There are only a few weeks to go until international and local leaders from states, regions, cities, businesses, investors and civil society take up the invitation of California’s Governor Brown to attend the Global Climate Action Summit in San Francisco. The summit aims at bringing together these stakeholders – also known as non-party stakeholders or non-state actors in the climate negotiation jargon – with national government leaders to create a new wave of mobilisation. Those going to San Francisco should be sure to bring more than flowers in their hair. What is needed is a really ambitious action at the summit.
The year 2018 can be considered a midway between 2015 – when the Paris Agreement was adopted – and the year 2020 after the results of the Talanoa Dialogue need to be translated into more ambitious action. 2020 is also often considered as the critical threshold that represents the point of no return, the year until which emissions need to peak to avoid incalculable risks to humanity. The 2018-summer has already given more than a wake up-call for international politics. Devastating forest fires in places such as California, Greece and Sweden are a current example for what is now referred to as “Hothouse Earth”. This is the description given by leading scientist Will Steffen from the Stockholm Resilience Centre in a recent edition of the Proceedings of the National Academy of Sciences (PNAS). Steffen’s team warn that even if the carbon emission reductions called for in the Paris Agreement are met, earth is at risk of entering a situation of extreme conditions, i.e. a hothouse. The global average temperature would be 4-5°C higher than pre-industrial temperatures leading, for example, to a sea level 10-60 m higher than today.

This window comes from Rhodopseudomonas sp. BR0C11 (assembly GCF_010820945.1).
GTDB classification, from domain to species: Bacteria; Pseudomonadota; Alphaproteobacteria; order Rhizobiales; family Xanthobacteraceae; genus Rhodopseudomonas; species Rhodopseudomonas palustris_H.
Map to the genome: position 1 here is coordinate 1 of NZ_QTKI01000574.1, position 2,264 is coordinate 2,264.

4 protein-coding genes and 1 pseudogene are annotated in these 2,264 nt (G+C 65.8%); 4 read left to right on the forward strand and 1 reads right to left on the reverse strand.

Such scenarios should alert political leaders around the world, U.S. president Donald Trump among them. Right before the start of this year’s hurricane season in the Caribbean region, political leaders asked the U.S. president to revise his climate (non-)strategy and to start addressing the existential threat they face, including those from extreme weather events. Last year’s Hurricane Maria caused an ongoing disaster in Puerto Rico with thousands of casualties.
The hothouse world will be one affecting regional security and stability – accordingly this topic will be discussed in San Francisco. In a recent blog post, Ken Alex, Senior Policy Advisor to Governor Brown, stressed that the Summit will seek “to engage people who have remained on the side-lines” by really showcasing climate action around the world and presenting new commitments as well. Scientist Will Steffen and his colleagues emphasized in their PNAS study that ambitious mitigation measures must also be underpinned by fundamental societal changes to maintain a stable Earth. They also provide recommendations for enhancing or creating new biological carbon stores.
Climate diplomats need do their part in San Francisco to implement the necessary policies recommended by the scientific world.
Millions of people across Sub-Saharan Africa could face grave hunger in the first half of 2020 because of armed conflict, political instability and climate change-linked disasters, a report says.
The report published by the UN World Food Programme (WFP) this month says that the countries affected will require life-saving food assistance and investment to prevent humanitarian catastrophes.
Australia is currently experiencing one of its worst bushfire seasons, with swathes of the southern and eastern coastal regions having been ablaze for weeks. As the fires have spread, there has been extensive media coverage both nationally and internationally documenting – and debating – their impacts. This Carbon Brief overview summarises how the fires – and the political response to them – have been covered by the media.
The latest climate talks unravelled when parties failed to reach consensus on the global carbon market mandated by the Paris Agreement. The carbon market controversy emerged amidst new tensions between a growing grassroots climate movement and the climate sceptic agenda of populist leaders. The ball is now in the court of the climate laggards, but they can only halt global climate action for so long.
This year’s annual UN climate conference, COP25 in Madrid, became the longest on record when it concluded after lunch on Sunday, following more than two weeks of fraught negotiations. It had been scheduled to wrap up on Friday.